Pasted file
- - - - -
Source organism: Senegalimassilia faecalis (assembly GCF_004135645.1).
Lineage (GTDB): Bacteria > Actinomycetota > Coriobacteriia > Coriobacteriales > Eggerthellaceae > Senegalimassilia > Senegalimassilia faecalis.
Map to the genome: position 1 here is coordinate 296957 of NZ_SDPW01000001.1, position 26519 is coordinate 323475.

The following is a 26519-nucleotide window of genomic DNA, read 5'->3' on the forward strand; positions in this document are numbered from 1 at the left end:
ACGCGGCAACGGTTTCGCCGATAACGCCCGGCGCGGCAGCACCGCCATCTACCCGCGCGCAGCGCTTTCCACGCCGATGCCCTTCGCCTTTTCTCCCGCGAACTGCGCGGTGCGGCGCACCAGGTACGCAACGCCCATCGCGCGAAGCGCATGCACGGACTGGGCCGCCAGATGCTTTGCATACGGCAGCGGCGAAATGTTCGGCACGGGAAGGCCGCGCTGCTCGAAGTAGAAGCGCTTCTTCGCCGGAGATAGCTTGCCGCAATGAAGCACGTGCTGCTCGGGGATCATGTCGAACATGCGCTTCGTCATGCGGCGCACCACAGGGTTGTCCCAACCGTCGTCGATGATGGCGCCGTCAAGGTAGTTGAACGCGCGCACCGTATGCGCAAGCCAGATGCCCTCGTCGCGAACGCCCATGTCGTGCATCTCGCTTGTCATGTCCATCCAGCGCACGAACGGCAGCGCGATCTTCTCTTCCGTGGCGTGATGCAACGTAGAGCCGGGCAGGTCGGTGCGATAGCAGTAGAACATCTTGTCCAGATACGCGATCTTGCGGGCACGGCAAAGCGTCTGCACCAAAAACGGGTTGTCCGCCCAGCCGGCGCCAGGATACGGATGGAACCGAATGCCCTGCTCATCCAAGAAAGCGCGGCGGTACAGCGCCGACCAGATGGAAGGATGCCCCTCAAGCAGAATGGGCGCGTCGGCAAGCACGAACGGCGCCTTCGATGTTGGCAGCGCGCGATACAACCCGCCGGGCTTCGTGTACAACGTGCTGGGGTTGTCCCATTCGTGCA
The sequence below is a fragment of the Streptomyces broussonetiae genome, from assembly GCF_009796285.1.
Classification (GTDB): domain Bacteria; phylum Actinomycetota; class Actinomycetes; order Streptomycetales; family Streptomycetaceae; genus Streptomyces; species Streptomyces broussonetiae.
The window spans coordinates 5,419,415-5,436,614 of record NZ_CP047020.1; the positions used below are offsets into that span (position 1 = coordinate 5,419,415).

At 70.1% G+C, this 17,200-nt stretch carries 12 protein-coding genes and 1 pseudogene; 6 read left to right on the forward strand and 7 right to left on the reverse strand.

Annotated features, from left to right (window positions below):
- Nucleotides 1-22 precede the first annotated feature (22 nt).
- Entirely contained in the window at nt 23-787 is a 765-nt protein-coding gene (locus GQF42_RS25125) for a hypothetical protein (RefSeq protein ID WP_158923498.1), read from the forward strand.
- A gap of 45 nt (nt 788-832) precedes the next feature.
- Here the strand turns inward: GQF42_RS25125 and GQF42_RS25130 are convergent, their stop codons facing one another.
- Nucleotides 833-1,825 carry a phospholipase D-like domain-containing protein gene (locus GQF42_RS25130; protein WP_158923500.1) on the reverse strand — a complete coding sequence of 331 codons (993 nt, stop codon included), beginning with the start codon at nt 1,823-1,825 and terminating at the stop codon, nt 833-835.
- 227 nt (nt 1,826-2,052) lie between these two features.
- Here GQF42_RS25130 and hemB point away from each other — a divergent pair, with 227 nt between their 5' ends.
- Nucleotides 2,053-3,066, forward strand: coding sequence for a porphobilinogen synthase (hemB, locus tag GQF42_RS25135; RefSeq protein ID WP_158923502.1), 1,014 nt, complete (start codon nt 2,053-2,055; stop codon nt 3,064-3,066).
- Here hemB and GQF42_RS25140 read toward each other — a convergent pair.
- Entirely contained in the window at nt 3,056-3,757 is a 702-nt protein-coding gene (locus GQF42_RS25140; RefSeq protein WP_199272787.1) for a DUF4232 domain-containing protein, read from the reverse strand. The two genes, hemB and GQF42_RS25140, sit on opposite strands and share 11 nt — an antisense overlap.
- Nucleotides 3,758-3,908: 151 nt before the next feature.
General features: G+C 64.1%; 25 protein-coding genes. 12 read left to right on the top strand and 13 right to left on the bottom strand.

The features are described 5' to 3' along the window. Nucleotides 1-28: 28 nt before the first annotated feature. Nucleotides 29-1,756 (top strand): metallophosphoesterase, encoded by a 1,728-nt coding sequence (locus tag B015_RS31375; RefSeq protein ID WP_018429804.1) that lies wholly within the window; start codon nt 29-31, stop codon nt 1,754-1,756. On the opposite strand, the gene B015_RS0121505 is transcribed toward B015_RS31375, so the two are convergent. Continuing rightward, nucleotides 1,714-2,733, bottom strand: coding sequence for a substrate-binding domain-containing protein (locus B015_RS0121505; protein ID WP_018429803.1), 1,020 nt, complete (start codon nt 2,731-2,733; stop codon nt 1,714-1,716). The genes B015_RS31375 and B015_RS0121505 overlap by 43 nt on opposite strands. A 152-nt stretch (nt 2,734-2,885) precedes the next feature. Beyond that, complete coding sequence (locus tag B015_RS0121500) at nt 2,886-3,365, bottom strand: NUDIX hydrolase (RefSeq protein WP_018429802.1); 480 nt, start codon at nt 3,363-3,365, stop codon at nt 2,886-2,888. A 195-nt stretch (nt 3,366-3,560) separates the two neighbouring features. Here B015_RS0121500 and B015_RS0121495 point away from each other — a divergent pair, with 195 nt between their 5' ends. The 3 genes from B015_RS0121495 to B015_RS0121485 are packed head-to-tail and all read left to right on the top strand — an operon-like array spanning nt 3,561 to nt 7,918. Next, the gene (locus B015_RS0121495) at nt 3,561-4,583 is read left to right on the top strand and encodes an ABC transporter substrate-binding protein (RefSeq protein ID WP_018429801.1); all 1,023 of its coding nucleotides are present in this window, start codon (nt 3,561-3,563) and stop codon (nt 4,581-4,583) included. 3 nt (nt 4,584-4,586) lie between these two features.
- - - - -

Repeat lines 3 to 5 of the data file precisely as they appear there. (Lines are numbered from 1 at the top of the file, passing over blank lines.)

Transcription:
Map to the genome: position 1 here is coordinate 296957 of NZ_SDPW01000001.1, position 26519 is coordinate 323475.

The following is a 26519-nucleotide window of genomic DNA, read 5'->3' on the forward strand; positions in this document are numbered from 1 at the left end:
ACGCGGCAACGGTTTCGCCGATAACGCCCGGCGCGGCAGCACCGCCATCTACCCGCGCGCAGCGCTTTCCACGCCGATGCCCTTCGCCTTTTCTCCCGCGAACTGCGCGGTGCGGCGCACCAGGTACGCAACGCCCATCGCGCGAAGCGCATGCACGGACTGGGCCGCCAGATGCTTTGCATACGGCAGCGGCGAAATGTTCGGCACGGGAAGGCCGCGCTGCTCGAAGTAGAAGCGCTTCTTCGCCGGAGATAGCTTGCCGCAATGAAGCACGTGCTGCTCGGGGATCATGTCGAACATGCGCTTCGTCATGCGGCGCACCACAGGGTTGTCCCAACCGTCGTCGATGATGGCGCCGTCAAGGTAGTTGAACGCGCGCACCGTATGCGCAAGCCAGATGCCCTCGTCGCGAACGCCCATGTCGTGCATCTCGCTTGTCATGTCCATCCAGCGCACGAACGGCAGCGCGATCTTCTCTTCCGTGGCGTGATGCAACGTAGAGCCGGGCAGGTCGGTGCGATAGCAGTAGAACATCTTGTCCAGATACGCGATCTTGCGGGCACGGCAAAGCGTCTGCACCAAAAACGGGTTGTCCGCCCAGCCGGCGCCAGGATACGGATGGAACCGAATGCCCTGCTCATCCAAGAAAGCGCGGCGGTACAGCGCCGACCAGATGGAAGGATGCCCCTCAAGCAGAATGGGCGCGTCGGCAAGCACGAACGGCGCCTTCGATGTTGGCAGCGCGCGATACAACCCGCCGGGCTTCGTGTACAACGTGCTGGGGTTGTCCCATTCGTGCA